Parking: They have their own car park right outside with a large number of wheelchair parking spots
IWA Sport run a number of disability awareness and training courses for schools and individuals which is a huge eye-opener to the world of wheelchair sport and the boundaries it pushes.
Tuesday, January 14, 2014
Wheeling day in, day out is a workout in itself but if you want to burn calories, lose weight or tone yourself up, going the distance in your chair can be a bit boring. This is where the rough and tumble of boxing comes along to jazz things up a bit.
Boxing is a great sport for someone in a wheelchair because it uses your biggest strength: your arms.
As far as I know, there is no official body looking after wheelchair boxing in Ireland so what I'm doing now is a bit of a DIY job. I've had two sessions so far and I am seriously feeling it in my lower and upper arms as well as the core muscles in my stomach. It makes you work up a serious sweat and the satisfaction levels from boxing are almost immediate.
I contacted White Collar Boxing, who are based in the National Stadium Gym on the South Circular Road, and asked if they had any trainers who would be interested in teaching me the basics. They were extremely helpful and now, with my trainer Richie, we're figuring out what we can and can't do. As I have a spinal condition, my full movement would not be the best so we're discovering what works along the way.
For our sessions, he sits opposite me in a chair and holds up padded gloves for me to hit. I've learnt the four basic punches so far (the jab, the hook, the cross and uppercut) and we're working on muscle use and defense. I'll be moving on to a bag shortly as my strength builds. However, I worry too much about my precious face to get into the ring with another person but we shall see...
The only downside is that your arms will feel the strain for a while but the longer you stick at it, the less of a problem this will be.
There are boxing clubs all over the country and, as I said, I can't seem to find an official body so your best bet with boxing is to contact your local club and see what you can come up with.
Boxing with the Wii sport is another great alternative and unlike tennis on the Wii - where you can win a game with a small flick of the wrist - you put your entire body into it. It's still a great workout even if you're doing it from your couch.
With the real life boxing, it's very early days for me yet but I'll definitely be holding onto boxing as a hobby.
Monday, January 13, 2014
1 Lombard Street/44 Pearse Street, Dublin 2
I popped in here for lunch the other day and for the area I was in, it certainly did the job. It's a grand spot for a quick bite with all sorts of burgers and soups and paninis and general pub grub to choose from. I didn't have the opportunity to pint it up here but I'm sure it's a busy spot for the after work crowd.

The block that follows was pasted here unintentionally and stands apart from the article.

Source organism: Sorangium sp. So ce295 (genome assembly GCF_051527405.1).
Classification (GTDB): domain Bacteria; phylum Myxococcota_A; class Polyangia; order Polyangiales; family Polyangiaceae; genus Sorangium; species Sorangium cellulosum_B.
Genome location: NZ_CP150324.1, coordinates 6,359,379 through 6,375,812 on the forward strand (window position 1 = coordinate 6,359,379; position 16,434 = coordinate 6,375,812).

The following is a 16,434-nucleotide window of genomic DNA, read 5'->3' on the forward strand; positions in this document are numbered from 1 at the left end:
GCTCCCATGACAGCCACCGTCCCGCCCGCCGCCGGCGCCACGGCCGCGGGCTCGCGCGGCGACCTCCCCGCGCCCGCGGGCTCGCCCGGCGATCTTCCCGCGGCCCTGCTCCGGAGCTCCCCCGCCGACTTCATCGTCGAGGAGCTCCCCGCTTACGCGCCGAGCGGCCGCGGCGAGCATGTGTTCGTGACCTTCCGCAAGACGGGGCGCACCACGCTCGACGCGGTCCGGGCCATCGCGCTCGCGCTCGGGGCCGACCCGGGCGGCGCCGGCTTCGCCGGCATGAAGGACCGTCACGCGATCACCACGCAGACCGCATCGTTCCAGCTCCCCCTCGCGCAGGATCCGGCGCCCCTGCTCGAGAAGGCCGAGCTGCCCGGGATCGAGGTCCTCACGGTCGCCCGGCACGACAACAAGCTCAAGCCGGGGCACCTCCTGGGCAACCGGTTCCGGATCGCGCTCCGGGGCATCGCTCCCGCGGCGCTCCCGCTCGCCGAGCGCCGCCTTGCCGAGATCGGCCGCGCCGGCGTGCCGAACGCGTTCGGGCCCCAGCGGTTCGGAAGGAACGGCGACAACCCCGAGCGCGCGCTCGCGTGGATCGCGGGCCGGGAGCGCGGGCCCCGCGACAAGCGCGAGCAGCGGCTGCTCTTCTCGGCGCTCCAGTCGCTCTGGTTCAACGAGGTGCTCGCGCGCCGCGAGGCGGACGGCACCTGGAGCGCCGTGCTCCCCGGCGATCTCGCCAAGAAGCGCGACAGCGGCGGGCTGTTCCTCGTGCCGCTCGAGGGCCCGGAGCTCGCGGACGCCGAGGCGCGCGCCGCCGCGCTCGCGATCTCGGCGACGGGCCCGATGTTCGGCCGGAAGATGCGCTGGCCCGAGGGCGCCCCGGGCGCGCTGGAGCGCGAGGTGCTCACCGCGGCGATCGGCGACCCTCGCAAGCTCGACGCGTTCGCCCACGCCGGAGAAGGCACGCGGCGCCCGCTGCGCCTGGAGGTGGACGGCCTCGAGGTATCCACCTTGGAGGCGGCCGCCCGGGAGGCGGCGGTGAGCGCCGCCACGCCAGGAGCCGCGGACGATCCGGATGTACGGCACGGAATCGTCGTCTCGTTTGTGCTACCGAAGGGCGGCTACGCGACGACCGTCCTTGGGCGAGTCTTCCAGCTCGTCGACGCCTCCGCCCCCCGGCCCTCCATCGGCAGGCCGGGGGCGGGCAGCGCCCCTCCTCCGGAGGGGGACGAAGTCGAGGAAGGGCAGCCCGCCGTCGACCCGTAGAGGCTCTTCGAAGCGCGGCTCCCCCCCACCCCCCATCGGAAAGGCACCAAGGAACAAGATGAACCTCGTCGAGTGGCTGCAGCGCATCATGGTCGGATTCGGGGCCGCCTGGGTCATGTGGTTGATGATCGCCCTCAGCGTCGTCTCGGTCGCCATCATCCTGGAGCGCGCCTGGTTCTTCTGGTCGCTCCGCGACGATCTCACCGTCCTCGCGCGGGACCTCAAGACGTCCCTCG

What has it got?
Seating: There are many low tables with moveable chairs but there are also higher tables with stools which would not be suitable for a wheelchair user.
Doors: The doors were easy enough to open and were wide.
Ground: The floors are wooden and they seemed pretty slip-proof.
Stairs: There are a couple of steps up to the bar area but we had table service. It may be a different story when it gets busier though.
Bathrooms: They had a wheelchair bathroom on the lower level. However, it was tucked behind a table which meant I had to ask the people sitting there to move. When it is busy, it could be a bit of a hassle to get to but - silver lining - you didn't need to get a key for the door.
Spaciousness: Other than the tight spot near the bathroom, there is plenty of room here as all of the tables are pushed to the sides.
Helpfulness of Staff: We had table service during the lunch hours which was great. They seemed very helpful and easy going.
Parking: There is a lot of on-street parking on Pearse St and opposite the Science Gallery (not during peak hours unfortunately). There are a couple of wheelchair parking spots in that area too.
Why did it lose points? The wheelchair bathroom is in an inconvenient area. If they cleared the space around it, it would be perfect. There are also a couple of steps up to the bar area which means that you have to rely on your friends or staff to order your drinks. Other than that, it is a decent pub to visit.
Monday, January 6, 2014
However, I am going to broadcast said promises by attempting to do a regular blog post on wheelchair fitness where I actually partake in sporting activities and review them.
I will undertake walking (woo), swimming (hurrah), boxing (good GOD), basketball (eep), rugby (GAH), martial arts (lol) and general gym activities (don't look at me when I cry).
If you have any recommendations of gyms, classes, organisations or walking routes, please let me know.